• They found that singles were not only more likely to frequently reach out to their social networks , but also tended to provide and receive help from these people more than their married peers. (businessinsider.com)
  • In a pair of studies involving nearly 280,000 people , William Chopik, an assistant professor of psychology at Michigan State University, found that friendships become increasingly important as we age. (businessinsider.com)
  • A 2015 study in the journal Social Science and Medicine compared the body mass indexes of about 4,500 people in nine European countries and found that single people had, on average, slightly lower BMIs than those who were married. (businessinsider.com)
  • A study of American football found that sports fans tended to remember rough play instigated by their opponent, rather than their own side. (innerself.com)
  • A 2007 survey of over 55,000 people found that chronotypes tend to follow a normal distribution , with extreme morning and evening types on the far ends. (wikipedia.org)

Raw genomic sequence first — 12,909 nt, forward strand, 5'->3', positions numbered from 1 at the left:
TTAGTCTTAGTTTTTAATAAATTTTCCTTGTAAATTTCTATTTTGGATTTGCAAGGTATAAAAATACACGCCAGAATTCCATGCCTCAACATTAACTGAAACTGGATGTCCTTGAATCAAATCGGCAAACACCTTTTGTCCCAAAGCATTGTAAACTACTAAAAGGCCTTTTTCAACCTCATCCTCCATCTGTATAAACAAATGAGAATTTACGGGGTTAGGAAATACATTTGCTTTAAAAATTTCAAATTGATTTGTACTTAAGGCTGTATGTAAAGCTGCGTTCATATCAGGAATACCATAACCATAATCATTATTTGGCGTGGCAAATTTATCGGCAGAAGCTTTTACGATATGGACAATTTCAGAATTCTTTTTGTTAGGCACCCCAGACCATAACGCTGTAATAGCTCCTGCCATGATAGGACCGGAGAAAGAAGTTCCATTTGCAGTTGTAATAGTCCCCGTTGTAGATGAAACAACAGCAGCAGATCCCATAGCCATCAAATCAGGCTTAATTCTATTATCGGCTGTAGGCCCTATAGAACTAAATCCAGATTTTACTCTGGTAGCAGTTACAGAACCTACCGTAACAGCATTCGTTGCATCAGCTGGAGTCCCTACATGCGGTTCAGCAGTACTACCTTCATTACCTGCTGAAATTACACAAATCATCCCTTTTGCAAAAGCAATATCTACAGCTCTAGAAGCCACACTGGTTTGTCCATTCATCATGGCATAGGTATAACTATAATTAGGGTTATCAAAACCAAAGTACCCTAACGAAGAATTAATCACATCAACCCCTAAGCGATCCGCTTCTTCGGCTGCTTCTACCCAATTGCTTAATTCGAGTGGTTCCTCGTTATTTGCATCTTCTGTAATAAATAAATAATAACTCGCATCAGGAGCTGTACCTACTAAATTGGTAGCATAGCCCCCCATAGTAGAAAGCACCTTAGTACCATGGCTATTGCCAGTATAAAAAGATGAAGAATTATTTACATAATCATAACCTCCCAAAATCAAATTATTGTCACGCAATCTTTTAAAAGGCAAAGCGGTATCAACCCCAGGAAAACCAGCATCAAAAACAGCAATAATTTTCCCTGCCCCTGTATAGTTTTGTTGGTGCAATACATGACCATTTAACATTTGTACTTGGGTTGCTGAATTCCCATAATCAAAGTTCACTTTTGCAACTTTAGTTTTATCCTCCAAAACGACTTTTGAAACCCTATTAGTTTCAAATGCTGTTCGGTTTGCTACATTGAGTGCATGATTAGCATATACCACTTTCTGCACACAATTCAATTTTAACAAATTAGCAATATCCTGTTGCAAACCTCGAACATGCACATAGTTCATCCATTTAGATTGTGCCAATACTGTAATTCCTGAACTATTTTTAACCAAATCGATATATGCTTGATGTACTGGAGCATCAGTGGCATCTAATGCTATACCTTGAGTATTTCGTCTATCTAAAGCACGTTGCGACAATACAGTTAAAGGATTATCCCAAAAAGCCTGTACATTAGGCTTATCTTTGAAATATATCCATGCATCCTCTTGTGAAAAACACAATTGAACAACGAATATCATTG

• Another surprise they found was that people who were consistently too cheerful or too optimistic didn't live as long as their worrywart counterparts. (go.com)
  • Multiple sclerosis (MS) . Some research shows that taking high-dose biotin might improve disability and vision and reduce paralysis in some people with MS. But other research has found no improvement in these outcomes. (medlineplus.gov)
  • Finally, in this study, the reality was beginning to be examined and exposed, that the more successful a person is, the worse the given individual is likely to be. (huffingtonpost.com)
  • In a study, people who met and became acquainted with at least one gay person were more likely to later change their minds about same-sex marriage and become more accepting of gay and lesbian people in general, said Daniel DellaPosta, assistant professor of sociology and an affiliate of the Institute for CyberScience. (phys.org)
  • This is not a study of problem drinkers or risky drinkers, nor of people with alcohol use disorders (what we used to call alcohol abuse or alcohol dependence). (harvard.edu)
  • That's the conclusion of a study that followed a random sample of 12,986 people from the three locations for about four years. (transtutors.com)
  • A study instructed people to view films of car accidents and then asked them to judge the speed the cars were moving. (innerself.com)
  • According to the study, older people who take part in regular dance classes show a reduced incidence of dementia. (medindia.net)
  • Per one Australian study, certain types of spiders like Nephila plumipes are not only more abundant in urban spaces, but they also tend to grow bigger in highly populated areas with hard, concrete surfaces and little vegetation. (bestlifeonline.com)